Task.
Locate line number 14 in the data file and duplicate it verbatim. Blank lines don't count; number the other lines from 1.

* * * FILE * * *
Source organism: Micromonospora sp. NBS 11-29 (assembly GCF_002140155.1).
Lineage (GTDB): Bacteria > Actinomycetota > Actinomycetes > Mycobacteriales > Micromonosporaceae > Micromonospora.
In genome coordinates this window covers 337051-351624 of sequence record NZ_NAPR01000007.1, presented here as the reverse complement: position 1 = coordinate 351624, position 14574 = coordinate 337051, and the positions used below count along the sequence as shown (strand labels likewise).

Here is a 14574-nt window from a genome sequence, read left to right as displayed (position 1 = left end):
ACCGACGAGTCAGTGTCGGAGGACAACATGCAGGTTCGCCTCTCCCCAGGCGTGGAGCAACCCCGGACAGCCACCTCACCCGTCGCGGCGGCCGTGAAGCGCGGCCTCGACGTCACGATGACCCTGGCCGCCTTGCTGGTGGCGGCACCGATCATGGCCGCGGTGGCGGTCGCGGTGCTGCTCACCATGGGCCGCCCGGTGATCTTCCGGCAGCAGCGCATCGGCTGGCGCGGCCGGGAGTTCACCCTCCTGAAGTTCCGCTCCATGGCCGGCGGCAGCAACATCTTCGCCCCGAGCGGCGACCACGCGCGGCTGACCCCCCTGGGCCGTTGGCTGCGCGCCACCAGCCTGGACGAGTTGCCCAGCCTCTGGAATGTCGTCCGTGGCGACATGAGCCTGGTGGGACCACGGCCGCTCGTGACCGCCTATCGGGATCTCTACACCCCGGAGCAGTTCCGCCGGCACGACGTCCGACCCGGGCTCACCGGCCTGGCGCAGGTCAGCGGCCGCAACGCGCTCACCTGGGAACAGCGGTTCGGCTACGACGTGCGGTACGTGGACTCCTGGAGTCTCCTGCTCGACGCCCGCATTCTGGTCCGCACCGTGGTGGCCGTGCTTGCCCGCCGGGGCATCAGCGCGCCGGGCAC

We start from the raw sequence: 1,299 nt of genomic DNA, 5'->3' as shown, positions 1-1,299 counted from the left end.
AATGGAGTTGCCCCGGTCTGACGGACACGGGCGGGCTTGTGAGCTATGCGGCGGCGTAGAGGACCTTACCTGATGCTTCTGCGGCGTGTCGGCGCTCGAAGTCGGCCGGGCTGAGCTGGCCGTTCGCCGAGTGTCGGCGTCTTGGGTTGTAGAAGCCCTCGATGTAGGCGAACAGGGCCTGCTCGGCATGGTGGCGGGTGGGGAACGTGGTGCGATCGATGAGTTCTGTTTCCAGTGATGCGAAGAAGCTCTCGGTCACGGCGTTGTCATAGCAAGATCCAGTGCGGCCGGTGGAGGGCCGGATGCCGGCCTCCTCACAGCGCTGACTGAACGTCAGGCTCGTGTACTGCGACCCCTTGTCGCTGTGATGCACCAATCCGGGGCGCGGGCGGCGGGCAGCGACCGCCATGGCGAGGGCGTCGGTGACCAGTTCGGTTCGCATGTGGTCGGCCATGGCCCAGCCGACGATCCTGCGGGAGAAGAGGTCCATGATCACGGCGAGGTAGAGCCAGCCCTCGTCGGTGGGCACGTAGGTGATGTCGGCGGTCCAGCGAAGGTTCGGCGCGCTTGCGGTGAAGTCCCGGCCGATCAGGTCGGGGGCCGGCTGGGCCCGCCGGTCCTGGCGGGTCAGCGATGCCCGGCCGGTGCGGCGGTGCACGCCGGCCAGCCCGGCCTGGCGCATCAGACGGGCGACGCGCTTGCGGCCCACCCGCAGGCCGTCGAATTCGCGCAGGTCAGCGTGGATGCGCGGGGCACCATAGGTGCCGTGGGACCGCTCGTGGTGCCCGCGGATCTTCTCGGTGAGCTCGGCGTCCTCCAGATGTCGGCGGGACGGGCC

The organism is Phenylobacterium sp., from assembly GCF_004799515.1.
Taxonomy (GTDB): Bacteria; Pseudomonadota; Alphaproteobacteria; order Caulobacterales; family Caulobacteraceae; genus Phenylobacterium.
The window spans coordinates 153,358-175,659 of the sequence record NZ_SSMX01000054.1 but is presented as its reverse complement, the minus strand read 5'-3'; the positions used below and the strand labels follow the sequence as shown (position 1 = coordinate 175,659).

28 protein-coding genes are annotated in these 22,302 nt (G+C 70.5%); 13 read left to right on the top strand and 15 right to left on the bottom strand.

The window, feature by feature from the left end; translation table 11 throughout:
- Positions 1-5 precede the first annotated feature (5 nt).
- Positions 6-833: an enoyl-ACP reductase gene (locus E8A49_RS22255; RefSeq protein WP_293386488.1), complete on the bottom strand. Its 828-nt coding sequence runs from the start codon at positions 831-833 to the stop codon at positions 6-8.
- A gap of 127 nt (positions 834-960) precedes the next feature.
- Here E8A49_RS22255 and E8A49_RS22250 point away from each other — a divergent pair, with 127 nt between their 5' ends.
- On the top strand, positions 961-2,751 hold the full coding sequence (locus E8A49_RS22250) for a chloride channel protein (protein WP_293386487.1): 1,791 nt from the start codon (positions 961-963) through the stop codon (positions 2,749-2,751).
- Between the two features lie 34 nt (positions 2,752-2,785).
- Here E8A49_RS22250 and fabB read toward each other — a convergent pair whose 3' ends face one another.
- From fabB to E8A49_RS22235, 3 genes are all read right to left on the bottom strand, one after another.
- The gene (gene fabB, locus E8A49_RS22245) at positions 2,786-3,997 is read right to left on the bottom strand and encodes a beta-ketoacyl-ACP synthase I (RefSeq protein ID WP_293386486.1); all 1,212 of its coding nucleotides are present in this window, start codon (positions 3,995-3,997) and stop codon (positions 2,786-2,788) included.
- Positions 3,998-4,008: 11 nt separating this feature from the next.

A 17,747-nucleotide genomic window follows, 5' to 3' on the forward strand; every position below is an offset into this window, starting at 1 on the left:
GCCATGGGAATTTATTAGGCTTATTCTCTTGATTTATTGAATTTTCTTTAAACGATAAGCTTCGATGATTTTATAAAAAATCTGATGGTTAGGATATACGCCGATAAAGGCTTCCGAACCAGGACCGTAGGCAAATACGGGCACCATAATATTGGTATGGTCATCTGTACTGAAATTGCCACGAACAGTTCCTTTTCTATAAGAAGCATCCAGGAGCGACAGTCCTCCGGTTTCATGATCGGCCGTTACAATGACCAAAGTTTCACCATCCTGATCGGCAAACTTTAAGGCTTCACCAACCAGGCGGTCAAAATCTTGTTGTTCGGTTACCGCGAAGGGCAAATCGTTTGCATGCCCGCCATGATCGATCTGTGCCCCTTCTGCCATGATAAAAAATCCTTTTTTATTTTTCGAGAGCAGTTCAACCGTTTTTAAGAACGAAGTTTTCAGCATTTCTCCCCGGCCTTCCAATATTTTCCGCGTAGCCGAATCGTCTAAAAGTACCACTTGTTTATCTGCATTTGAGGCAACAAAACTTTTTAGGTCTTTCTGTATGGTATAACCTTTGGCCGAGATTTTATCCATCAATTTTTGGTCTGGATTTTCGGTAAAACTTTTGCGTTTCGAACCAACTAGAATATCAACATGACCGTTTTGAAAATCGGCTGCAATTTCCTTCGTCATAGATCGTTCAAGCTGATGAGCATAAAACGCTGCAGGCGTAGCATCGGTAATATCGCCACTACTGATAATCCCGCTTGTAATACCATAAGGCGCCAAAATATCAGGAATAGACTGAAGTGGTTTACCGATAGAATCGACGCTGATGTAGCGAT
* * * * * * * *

- Positions 6-833: an enoyl-ACP reductase gene (locus E8A49_RS22255; RefSeq protein WP_293386488.1), complete on the bottom strand. Its 828-nt coding sequence runs from the start codon at positions 831-833 to the stop codon at positions 6-8.